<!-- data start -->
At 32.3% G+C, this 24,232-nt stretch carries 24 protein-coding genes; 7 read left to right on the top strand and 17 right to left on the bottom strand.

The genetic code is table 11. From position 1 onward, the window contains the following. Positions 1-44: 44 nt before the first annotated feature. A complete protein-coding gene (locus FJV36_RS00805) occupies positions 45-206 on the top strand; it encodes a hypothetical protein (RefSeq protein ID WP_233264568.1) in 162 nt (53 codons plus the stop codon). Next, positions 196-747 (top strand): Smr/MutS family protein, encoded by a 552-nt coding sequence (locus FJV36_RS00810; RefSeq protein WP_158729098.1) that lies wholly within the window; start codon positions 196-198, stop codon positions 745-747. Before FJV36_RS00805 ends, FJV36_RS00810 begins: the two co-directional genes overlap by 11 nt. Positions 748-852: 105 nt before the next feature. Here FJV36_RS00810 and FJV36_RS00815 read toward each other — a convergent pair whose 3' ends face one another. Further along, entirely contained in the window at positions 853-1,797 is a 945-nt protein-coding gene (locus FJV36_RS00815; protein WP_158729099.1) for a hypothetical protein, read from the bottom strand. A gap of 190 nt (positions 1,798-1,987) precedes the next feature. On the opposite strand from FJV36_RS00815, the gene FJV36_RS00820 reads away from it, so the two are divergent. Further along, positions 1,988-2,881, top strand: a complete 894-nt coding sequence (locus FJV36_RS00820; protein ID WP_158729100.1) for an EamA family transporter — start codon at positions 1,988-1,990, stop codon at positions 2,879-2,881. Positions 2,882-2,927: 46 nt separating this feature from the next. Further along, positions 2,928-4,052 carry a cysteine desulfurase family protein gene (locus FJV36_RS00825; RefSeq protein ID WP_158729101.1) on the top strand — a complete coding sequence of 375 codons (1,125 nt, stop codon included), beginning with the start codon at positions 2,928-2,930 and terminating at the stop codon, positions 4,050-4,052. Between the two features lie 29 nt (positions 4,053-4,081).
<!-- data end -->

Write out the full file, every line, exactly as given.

At 32.3% G+C, this 24,232-nt stretch carries 24 protein-coding genes; 7 read left to right on the top strand and 17 right to left on the bottom strand.

The genetic code is table 11. From position 1 onward, the window contains the following. Positions 1-44: 44 nt before the first annotated feature. A complete protein-coding gene (locus FJV36_RS00805) occupies positions 45-206 on the top strand; it encodes a hypothetical protein (RefSeq protein ID WP_233264568.1) in 162 nt (53 codons plus the stop codon). Next, positions 196-747 (top strand): Smr/MutS family protein, encoded by a 552-nt coding sequence (locus FJV36_RS00810; RefSeq protein WP_158729098.1) that lies wholly within the window; start codon positions 196-198, stop codon positions 745-747. Before FJV36_RS00805 ends, FJV36_RS00810 begins: the two co-directional genes overlap by 11 nt. Positions 748-852: 105 nt before the next feature. Here FJV36_RS00810 and FJV36_RS00815 read toward each other — a convergent pair whose 3' ends face one another. Further along, entirely contained in the window at positions 853-1,797 is a 945-nt protein-coding gene (locus FJV36_RS00815; protein WP_158729099.1) for a hypothetical protein, read from the bottom strand. A gap of 190 nt (positions 1,798-1,987) precedes the next feature. On the opposite strand from FJV36_RS00815, the gene FJV36_RS00820 reads away from it, so the two are divergent. Further along, positions 1,988-2,881, top strand: a complete 894-nt coding sequence (locus FJV36_RS00820; protein ID WP_158729100.1) for an EamA family transporter — start codon at positions 1,988-1,990, stop codon at positions 2,879-2,881. Positions 2,882-2,927: 46 nt separating this feature from the next. Further along, positions 2,928-4,052 carry a cysteine desulfurase family protein gene (locus FJV36_RS00825; RefSeq protein ID WP_158729101.1) on the top strand — a complete coding sequence of 375 codons (1,125 nt, stop codon included), beginning with the start codon at positions 2,928-2,930 and terminating at the stop codon, positions 4,050-4,052. Between the two features lie 29 nt (positions 4,053-4,081).